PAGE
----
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RUSSIAN FEDERATION: Russian Federation: Russian Chechen Friendship Society closed under new NGO law

25 Oct 2006
Region: RUSSIAN FEDERATION
Topic: Individual at risk
Amnesty International deplores the decision to close the Russian Chechen Friendship Society (RCFS). A court in the city of Nizhnii Novgorod ruled today to close down the RCFS which monitors human rights violations in Chechnya.
"Today's verdict appears to be the latest move in a carefully calculated strategy to get rid of an organization that has been outspoken on behalf of victims of human rights violations in Chechnya,? said Nicola Duckworth, Director of the Europe and Central Asia Programme at Amnesty International.

"The strategy started with the harassment of its activists, and escalated to simultaneous legal actions against the organization and its members in a further attempt to paralyze their work."

The court acted on a new law that makes it illegal for a non-governmental organization (NGO) to be headed by a person convicted of "extremist" activities. The Executive director of the RCFS, Stanislav Dmitrievskii, was convicted on 3 February 2006 on "race hate" charges, for publishing non-violent articles by Chechen separatist leaders. He was, in the view of Amnesty International, convicted for the peaceful exercise of his right to freedom of expression and should not have faced trial in the first place.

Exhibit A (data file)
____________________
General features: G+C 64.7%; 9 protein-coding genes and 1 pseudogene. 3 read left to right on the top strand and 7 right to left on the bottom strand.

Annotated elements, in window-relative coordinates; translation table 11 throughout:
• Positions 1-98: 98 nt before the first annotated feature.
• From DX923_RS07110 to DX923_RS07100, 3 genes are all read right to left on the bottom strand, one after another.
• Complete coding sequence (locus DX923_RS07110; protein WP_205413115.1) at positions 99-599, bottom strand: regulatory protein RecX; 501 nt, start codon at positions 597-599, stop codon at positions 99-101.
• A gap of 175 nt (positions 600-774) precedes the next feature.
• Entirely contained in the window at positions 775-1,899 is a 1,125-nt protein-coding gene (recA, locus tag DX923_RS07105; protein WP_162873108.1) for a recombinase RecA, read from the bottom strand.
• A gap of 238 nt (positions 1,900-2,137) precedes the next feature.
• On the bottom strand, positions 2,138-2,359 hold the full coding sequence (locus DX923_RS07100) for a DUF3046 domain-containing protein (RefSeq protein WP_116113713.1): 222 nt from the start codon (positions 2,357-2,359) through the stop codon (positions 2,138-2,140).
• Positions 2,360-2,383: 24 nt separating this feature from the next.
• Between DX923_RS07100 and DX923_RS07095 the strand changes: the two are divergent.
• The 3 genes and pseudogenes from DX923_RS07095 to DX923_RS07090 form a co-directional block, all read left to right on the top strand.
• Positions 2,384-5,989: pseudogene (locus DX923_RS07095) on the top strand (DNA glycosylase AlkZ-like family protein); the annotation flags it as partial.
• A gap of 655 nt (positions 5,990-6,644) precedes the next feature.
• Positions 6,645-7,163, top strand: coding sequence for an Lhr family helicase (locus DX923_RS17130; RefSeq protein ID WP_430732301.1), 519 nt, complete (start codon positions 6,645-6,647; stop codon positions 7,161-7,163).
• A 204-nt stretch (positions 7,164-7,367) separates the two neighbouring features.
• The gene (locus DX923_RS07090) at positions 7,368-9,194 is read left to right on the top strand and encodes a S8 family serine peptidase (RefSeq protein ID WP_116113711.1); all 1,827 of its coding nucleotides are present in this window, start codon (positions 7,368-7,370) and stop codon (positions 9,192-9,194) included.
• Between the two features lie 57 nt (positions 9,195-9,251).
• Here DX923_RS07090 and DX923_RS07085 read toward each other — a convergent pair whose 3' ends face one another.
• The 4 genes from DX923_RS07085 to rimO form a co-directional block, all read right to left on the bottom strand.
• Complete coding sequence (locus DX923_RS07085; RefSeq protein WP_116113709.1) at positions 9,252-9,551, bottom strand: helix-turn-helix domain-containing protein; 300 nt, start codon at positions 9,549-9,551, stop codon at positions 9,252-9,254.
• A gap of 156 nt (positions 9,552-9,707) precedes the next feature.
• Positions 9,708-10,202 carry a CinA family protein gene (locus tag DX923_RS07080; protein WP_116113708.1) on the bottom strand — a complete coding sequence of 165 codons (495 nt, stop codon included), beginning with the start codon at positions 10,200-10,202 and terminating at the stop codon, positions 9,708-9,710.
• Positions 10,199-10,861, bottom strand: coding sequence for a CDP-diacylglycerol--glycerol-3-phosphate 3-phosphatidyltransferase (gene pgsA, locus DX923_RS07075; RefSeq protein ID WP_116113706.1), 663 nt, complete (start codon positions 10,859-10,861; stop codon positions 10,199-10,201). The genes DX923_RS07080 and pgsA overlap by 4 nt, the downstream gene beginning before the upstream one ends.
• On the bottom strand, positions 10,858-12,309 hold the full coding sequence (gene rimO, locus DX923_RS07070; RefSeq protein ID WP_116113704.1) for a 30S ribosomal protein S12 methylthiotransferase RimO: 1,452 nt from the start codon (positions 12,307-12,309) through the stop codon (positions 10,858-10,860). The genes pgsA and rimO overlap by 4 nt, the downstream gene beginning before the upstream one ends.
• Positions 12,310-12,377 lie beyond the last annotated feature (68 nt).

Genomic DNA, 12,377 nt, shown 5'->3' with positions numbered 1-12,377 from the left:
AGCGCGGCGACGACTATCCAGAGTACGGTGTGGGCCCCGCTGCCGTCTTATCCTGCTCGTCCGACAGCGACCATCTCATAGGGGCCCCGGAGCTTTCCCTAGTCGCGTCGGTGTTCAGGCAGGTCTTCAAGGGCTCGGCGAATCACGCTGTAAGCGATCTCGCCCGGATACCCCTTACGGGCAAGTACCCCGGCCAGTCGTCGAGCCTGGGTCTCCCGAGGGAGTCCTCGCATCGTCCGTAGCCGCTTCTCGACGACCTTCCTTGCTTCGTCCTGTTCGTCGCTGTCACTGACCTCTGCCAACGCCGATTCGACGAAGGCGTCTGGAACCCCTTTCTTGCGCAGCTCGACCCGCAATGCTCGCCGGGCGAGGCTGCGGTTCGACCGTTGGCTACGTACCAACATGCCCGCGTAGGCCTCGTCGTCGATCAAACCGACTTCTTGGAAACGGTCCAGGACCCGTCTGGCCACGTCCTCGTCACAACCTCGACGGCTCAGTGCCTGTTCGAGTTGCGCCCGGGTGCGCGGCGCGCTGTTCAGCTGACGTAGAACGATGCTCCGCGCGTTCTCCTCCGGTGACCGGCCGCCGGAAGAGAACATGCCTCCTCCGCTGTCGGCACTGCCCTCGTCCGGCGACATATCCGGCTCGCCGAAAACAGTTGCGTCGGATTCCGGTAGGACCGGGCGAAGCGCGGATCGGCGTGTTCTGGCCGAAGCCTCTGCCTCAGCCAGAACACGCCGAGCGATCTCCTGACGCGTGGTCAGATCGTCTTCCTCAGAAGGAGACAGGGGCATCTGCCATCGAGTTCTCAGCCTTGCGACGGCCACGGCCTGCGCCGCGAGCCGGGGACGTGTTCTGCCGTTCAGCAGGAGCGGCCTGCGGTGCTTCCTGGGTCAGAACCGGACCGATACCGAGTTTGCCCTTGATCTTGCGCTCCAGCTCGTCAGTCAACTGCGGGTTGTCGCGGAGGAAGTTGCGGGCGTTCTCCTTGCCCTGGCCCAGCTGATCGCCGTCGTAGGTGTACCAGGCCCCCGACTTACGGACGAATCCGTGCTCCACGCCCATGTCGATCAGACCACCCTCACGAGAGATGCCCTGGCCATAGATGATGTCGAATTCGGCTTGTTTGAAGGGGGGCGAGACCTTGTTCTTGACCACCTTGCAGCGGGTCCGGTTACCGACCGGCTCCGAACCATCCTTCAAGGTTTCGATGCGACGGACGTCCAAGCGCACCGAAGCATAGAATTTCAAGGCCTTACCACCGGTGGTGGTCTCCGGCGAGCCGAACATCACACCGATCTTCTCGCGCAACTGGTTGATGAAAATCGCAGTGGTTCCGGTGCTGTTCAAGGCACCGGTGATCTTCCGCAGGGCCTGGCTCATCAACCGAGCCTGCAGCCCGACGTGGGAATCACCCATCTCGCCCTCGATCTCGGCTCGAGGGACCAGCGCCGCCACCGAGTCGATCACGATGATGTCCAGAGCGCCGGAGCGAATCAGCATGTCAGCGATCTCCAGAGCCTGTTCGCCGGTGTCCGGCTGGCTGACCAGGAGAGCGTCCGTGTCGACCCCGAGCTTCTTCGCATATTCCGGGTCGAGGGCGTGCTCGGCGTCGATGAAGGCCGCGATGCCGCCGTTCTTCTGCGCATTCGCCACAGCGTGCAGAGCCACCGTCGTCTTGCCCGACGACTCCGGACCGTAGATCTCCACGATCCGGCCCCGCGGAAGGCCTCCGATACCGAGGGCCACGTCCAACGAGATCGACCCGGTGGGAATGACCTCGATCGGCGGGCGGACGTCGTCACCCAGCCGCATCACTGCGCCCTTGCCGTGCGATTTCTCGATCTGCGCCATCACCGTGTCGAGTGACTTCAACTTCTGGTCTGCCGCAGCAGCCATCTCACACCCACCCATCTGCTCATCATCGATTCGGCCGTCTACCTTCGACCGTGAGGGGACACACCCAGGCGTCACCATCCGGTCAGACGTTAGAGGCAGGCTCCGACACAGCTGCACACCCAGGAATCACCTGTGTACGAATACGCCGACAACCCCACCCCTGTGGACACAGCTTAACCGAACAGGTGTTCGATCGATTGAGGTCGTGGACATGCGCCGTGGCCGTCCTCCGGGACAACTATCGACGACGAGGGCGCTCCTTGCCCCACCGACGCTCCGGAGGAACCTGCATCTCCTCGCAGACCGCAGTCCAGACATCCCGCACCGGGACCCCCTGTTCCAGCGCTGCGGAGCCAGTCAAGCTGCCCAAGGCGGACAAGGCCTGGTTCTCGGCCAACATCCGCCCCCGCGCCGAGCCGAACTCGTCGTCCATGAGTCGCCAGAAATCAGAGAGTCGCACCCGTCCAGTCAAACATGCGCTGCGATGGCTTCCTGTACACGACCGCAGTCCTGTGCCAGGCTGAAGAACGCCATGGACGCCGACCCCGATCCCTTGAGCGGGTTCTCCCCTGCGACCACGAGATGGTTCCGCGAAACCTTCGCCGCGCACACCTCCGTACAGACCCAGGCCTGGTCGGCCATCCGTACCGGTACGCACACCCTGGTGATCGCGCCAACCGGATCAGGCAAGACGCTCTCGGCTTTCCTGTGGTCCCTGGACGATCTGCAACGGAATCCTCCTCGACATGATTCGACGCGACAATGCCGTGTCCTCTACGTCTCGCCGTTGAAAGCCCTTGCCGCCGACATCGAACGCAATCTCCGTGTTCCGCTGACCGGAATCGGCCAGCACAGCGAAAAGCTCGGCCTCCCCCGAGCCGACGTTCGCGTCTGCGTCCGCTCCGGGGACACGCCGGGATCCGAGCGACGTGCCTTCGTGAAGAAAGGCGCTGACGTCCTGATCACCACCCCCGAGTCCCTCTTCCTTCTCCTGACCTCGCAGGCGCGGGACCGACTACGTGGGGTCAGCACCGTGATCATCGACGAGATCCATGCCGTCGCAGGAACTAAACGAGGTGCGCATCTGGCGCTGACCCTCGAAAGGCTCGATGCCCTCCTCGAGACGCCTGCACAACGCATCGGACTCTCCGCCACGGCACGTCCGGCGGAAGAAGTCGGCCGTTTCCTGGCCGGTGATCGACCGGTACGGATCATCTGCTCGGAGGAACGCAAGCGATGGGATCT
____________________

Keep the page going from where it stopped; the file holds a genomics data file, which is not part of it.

"Not only has Stanislav Dmitrievskii personally suffered due to the wrongful conviction against him, now his conviction has served as the grounds for closing down a valued human rights and humanitarian organization," Nicola Duckworth said.

"Is this the first fruit of the new NGO law and a blueprint for further crackdown on independent voices?"

Amnesty International considers that the conviction against Stanislav Dmitrievskii should be quashed and the Russian Chechen Friendship Society should be allowed to continue its important work.

The court ruling allows the RCFS two months in which to prepare for closure, during which time the organization can appeal the decision. Stanislav Dmitrievskii told Amnesty International that the organization will appeal to the Supreme Court of the Russian Federation. He said:

"The court ruling will not stop our human rights work - in one way or another we will carry on. The authorities are wrong if they think that they have silenced us."

Background
The RCFS monitors human rights violations in Chechnya and other parts of the North Caucasus. Staff and volunteers in Nizhnii Novgorod and the North Caucasus produce daily press releases on "disappearances" and other serious human rights violations which are disseminated by the organization's project, the Russian Chechen Information Agency. In 2005, the organization simultaneously underwent legal action by the tax authorities and the registration department of the Ministry of Justice. At the same time, both Stanislav Dmitrievskii and another staff member, Oksana Chelysheva, were the subject of threatening leaflets. The leaflets accused the human rights defenders of being "traitors" and supporters of "terrorists".

AI Index: EUR 46/048/2006
13 October 2006

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